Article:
I love my children and my husband, my family and my friends. I have a blessed life. I especially feel bad writing about this because I know it’s even harder for our son with a fetal alcohol spectrum disorder (FASD) who has trouble socializing for a range of reasons. I am not complaining. I am trying to explain. I have been trying to suppress my feelings for days now. It’s not anything dramatic. I almost feel a fraud. I’m not crying into my cup thinking “poor me.” It’s just this emptiness I have been feeling as the parent of a child with a neurodevelopmental disability — specifically, the parent who is more times than not the one left at home. I am the one who has dropped off chat lists. I am the one who is assumed to be unable to go somewhere. I am the one staring at the TV or computer screen again on a Friday night while our sweet son with a fetal alcohol spectrum disorder (FASD) is in his bedroom doing his multi-hour wind-down before he manages sleep. I am by default the adult who doesn’t go to the show, the drinks, the meal, the shopping excursion, the movie, the trip, the volunteer activity, the committee, the family event. I can do more to make this evening time to myself meaningful. Of course I can. I could be doing lots of things — crafts, reading, Skyping. Cleaning would be a service to humanity around here. But so often I am just so deeply tired after giving my all to the day and to an intense job that the blank stare at a mindless show is about all I can muster. The reality is I find myself feeling unfit for socializing so often anyway. On the rare times I am able to go out, I am not able to be the person I want to be. I feel the heaviness that I carry with me and I see it reflected back in the faces of those I speak with. Meanwhile, I see family and friends share their inside jokes and giggles, and I miss the younger carefree version of me who would be out most nights hanging out and having fun. I can’t tell you the last time I went out and just laughed. I try not to wallow in a negative mindset. I know I am not alone in feeling like this. It’s not comfortable to talk about negative personal feelings, as we are all supposed to put on that smiley face and not admit that there are times when this life isn’t great. Maybe by my opening up about feeling lonely and left behind, others will too. I am grateful that we are no longer facing crisis situations. We do have a lovely network of family and friends who are here for us if we need them. I have a partner who is here (and I know he is tired too). I am not really “alone,” even though I can feel lonely. If I sent out the bat signal right now, there would be people at our door and I am so deeply thankful for them. People are there if I reach out. What I am talking about is something more subtle. This withdrawal from “normal” socializing has been building over more than a decade. Maybe I am only realizing it because things around here are easing and I have the mental space to even think about it. I am becoming acutely aware of the conversations of a more diverse, rounded and full life that happen around and behind me even when I am out — as happened at a café this week when I felt lost in a sea of chatty conversation. There was this buzz of things happening, and I felt so out of step with it all. The connections have deepened between others around me, and as each year passes I am that much more disconnected. Our lives are intensely focused on the needs of a talented, loving young person with FASD who is growing into a young adult on his own time scale, in his own way. There are immediacies and worries and concerns, which are very real. When I am out with people, it seems like if I am true to my life and experiences I suddenly bring this intensity into a room and the atmosphere goes heavy. Sometimes I feel like that character in the Peanuts, Pig Pen, who always has a cloud of dust around and over him. People love and welcome Pig Pen — he’s part of the cast of characters — but they keep him at a slight distance lest that dust settle on them too. They are more relaxed when he is not there. Life as a parent/caregiver of someone with a neurodevelopmental disability like FASD can be isolating in ways big and small. That has a profound but sometimes subtly compounding effect over time. Just because a family affected by FASD may seem to be in a “good” place, doesn’t mean that it’s going smoothly or easily. It doesn’t mean the pressure is off. They are probably always worried a bit about what’s around that bend. They still need you. If you are in the wider network of someone with FASD or another neurodevelopmental disability and their parents/carers, send them a little hello. Reach out. You probably have no idea just how welcome that simple act would be.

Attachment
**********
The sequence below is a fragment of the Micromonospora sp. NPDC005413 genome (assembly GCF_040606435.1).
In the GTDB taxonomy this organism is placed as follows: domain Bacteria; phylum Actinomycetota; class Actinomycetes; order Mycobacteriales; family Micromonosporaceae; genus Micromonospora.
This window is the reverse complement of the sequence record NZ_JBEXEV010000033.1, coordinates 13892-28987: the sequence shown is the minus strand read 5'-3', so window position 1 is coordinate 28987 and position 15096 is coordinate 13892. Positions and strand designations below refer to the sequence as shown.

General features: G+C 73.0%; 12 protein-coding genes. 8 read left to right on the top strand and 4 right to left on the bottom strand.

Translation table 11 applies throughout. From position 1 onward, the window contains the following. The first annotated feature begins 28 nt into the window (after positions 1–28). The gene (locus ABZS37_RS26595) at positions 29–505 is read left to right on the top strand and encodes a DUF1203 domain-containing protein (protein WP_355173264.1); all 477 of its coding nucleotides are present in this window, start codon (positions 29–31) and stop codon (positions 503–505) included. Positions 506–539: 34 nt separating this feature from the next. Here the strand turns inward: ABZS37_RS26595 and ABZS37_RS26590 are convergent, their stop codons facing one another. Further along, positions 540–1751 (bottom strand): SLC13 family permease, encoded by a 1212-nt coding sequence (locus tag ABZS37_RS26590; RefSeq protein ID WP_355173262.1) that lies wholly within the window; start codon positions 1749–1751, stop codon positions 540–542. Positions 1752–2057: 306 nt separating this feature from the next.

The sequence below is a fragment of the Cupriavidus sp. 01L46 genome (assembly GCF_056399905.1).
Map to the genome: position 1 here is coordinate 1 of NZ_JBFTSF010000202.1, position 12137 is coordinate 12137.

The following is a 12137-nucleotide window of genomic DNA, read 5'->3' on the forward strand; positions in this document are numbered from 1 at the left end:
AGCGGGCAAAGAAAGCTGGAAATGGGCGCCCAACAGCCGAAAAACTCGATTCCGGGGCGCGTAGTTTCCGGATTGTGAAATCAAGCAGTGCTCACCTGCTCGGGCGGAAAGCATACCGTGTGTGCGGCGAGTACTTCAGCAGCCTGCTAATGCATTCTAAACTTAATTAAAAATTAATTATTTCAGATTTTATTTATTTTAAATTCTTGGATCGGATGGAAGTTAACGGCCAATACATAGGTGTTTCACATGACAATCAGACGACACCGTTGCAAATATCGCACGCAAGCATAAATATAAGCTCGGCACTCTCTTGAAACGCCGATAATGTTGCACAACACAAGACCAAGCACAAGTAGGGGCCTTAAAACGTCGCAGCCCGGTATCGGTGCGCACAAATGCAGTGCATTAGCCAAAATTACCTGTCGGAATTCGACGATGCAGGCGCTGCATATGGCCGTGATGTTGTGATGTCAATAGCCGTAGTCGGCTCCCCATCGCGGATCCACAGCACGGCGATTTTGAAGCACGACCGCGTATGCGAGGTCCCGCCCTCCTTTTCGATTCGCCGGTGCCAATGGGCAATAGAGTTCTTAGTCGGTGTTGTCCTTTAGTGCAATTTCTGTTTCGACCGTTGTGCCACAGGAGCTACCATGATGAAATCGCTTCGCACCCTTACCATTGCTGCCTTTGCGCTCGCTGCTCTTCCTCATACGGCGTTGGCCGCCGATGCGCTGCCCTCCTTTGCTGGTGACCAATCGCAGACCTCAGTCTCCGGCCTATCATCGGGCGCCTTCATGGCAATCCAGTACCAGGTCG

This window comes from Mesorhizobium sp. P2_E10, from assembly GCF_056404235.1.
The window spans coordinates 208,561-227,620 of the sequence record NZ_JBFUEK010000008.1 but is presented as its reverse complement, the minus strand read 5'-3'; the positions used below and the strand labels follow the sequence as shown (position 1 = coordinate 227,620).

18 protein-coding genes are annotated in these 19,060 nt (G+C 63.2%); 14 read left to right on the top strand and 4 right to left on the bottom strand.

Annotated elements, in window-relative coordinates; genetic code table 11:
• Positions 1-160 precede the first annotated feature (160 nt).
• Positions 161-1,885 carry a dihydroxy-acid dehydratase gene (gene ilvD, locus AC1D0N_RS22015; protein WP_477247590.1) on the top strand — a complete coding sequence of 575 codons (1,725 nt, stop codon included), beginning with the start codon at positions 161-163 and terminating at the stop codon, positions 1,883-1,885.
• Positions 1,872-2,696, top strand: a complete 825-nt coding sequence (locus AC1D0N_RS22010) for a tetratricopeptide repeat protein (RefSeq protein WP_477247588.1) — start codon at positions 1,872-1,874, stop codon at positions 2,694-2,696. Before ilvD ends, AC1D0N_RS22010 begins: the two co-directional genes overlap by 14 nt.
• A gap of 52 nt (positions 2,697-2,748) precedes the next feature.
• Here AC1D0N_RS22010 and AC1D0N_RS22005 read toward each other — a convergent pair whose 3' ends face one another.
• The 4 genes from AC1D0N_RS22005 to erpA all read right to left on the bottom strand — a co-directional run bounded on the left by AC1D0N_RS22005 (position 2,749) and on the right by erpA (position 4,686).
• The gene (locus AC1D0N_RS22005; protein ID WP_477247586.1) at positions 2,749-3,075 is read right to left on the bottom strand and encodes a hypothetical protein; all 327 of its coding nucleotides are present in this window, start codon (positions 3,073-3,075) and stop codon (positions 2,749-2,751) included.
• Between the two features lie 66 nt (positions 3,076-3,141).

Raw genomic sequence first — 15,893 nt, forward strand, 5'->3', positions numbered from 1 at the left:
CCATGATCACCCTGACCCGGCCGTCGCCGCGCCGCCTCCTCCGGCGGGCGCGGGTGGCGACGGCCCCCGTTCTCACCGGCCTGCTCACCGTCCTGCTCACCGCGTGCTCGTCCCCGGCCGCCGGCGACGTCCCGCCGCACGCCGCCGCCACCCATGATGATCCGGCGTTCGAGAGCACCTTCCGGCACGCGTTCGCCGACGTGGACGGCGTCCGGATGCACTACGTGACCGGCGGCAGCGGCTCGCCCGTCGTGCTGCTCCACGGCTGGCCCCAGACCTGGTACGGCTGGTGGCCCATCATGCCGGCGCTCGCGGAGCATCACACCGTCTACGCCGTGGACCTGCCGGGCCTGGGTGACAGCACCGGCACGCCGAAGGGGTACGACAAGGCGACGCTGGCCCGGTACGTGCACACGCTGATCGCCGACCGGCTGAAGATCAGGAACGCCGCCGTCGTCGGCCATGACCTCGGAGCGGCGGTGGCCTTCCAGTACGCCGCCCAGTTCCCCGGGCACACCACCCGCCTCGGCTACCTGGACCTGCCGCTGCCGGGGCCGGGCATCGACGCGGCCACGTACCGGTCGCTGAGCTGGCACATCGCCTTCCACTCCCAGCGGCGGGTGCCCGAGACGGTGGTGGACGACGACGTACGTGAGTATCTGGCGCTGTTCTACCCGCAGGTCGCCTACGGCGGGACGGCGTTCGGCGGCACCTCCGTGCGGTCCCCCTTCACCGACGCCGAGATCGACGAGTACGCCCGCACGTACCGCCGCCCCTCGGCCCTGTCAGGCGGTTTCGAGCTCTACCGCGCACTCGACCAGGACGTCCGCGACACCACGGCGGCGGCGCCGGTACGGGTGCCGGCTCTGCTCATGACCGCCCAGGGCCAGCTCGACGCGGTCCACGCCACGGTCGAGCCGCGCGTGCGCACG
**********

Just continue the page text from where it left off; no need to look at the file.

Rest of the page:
Sandra Butcher